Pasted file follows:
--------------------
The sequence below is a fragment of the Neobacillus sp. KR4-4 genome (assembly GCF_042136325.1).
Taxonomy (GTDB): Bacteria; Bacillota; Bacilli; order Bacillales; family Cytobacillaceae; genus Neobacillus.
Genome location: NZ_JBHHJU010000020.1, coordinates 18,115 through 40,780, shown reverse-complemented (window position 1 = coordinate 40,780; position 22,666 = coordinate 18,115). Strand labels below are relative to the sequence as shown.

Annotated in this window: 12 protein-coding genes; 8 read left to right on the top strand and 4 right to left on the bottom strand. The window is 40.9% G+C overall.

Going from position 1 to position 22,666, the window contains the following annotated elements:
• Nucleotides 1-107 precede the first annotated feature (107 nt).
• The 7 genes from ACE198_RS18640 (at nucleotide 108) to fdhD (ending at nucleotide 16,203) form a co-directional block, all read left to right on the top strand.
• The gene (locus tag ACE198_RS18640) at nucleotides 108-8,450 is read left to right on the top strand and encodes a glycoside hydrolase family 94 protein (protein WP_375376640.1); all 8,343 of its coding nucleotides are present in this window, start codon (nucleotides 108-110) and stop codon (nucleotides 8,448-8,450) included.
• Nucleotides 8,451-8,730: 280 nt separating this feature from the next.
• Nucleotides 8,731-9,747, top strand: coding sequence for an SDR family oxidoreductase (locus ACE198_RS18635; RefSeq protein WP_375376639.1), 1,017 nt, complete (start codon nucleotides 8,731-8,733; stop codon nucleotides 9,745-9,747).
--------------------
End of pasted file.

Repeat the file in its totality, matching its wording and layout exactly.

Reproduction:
The sequence below is a fragment of the Neobacillus sp. KR4-4 genome (assembly GCF_042136325.1).
Taxonomy (GTDB): Bacteria; Bacillota; Bacilli; order Bacillales; family Cytobacillaceae; genus Neobacillus.
Genome location: NZ_JBHHJU010000020.1, coordinates 18,115 through 40,780, shown reverse-complemented (window position 1 = coordinate 40,780; position 22,666 = coordinate 18,115). Strand labels below are relative to the sequence as shown.

Annotated in this window: 12 protein-coding genes; 8 read left to right on the top strand and 4 right to left on the bottom strand. The window is 40.9% G+C overall.

Going from position 1 to position 22,666, the window contains the following annotated elements:
• Nucleotides 1-107 precede the first annotated feature (107 nt).
• The 7 genes from ACE198_RS18640 (at nucleotide 108) to fdhD (ending at nucleotide 16,203) form a co-directional block, all read left to right on the top strand.
• The gene (locus tag ACE198_RS18640) at nucleotides 108-8,450 is read left to right on the top strand and encodes a glycoside hydrolase family 94 protein (protein WP_375376640.1); all 8,343 of its coding nucleotides are present in this window, start codon (nucleotides 108-110) and stop codon (nucleotides 8,448-8,450) included.
• Nucleotides 8,451-8,730: 280 nt separating this feature from the next.
• Nucleotides 8,731-9,747, top strand: coding sequence for an SDR family oxidoreductase (locus ACE198_RS18635; RefSeq protein WP_375376639.1), 1,017 nt, complete (start codon nucleotides 8,731-8,733; stop codon nucleotides 9,745-9,747).